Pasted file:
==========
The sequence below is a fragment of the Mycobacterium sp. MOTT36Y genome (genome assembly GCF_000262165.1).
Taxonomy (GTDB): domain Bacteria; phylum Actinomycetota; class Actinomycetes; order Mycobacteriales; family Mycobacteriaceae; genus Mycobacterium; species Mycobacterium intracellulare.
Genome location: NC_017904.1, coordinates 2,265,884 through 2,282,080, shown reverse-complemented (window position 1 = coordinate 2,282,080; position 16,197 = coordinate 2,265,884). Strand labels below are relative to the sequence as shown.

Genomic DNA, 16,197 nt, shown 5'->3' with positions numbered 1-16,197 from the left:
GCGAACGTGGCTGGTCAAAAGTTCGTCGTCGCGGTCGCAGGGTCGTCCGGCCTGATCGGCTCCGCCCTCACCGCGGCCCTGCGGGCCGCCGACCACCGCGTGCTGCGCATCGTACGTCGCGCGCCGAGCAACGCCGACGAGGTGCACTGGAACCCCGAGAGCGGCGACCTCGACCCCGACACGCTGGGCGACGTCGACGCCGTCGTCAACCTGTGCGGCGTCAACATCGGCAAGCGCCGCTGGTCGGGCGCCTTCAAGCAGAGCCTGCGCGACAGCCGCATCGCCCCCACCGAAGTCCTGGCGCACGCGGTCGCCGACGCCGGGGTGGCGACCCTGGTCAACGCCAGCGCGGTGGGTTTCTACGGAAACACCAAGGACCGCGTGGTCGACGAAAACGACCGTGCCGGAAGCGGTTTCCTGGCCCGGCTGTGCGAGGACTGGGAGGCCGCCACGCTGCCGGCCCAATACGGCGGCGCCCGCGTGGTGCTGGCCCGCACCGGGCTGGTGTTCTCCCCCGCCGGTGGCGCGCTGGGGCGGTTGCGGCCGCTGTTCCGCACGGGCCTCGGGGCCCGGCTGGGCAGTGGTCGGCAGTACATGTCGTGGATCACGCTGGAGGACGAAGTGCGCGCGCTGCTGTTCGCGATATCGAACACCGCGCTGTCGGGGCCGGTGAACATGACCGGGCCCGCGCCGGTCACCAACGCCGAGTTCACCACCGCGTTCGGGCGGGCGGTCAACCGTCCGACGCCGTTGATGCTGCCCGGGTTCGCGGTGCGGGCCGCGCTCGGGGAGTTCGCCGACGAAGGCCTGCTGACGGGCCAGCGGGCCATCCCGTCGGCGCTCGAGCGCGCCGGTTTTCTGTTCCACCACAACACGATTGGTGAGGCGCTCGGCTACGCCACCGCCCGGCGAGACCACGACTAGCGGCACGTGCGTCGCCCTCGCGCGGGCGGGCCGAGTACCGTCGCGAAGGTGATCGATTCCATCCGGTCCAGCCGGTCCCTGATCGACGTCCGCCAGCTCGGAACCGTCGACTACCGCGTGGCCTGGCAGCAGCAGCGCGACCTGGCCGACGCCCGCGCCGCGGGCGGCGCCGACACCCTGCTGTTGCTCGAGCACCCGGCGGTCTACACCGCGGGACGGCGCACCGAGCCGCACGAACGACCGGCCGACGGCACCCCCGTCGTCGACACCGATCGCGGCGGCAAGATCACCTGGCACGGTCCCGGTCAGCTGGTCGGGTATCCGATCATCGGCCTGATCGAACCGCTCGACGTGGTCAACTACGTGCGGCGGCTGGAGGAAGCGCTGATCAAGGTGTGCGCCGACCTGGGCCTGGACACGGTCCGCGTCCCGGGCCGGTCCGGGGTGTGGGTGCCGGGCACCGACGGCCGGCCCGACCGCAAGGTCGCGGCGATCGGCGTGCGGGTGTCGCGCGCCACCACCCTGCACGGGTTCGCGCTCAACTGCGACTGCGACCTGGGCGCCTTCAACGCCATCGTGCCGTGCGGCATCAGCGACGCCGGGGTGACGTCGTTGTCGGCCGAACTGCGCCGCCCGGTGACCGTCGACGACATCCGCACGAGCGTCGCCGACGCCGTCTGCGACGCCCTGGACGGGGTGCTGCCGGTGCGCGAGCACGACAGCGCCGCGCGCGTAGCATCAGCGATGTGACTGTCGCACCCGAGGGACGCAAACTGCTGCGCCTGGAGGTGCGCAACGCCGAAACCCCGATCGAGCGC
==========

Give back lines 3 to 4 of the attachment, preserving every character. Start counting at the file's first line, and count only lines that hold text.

Genome location: NC_017904.1, coordinates 2,265,884 through 2,282,080, shown reverse-complemented (window position 1 = coordinate 2,282,080; position 16,197 = coordinate 2,265,884). Strand labels below are relative to the sequence as shown.

Genomic DNA, 16,197 nt, shown 5'->3' with positions numbered 1-16,197 from the left: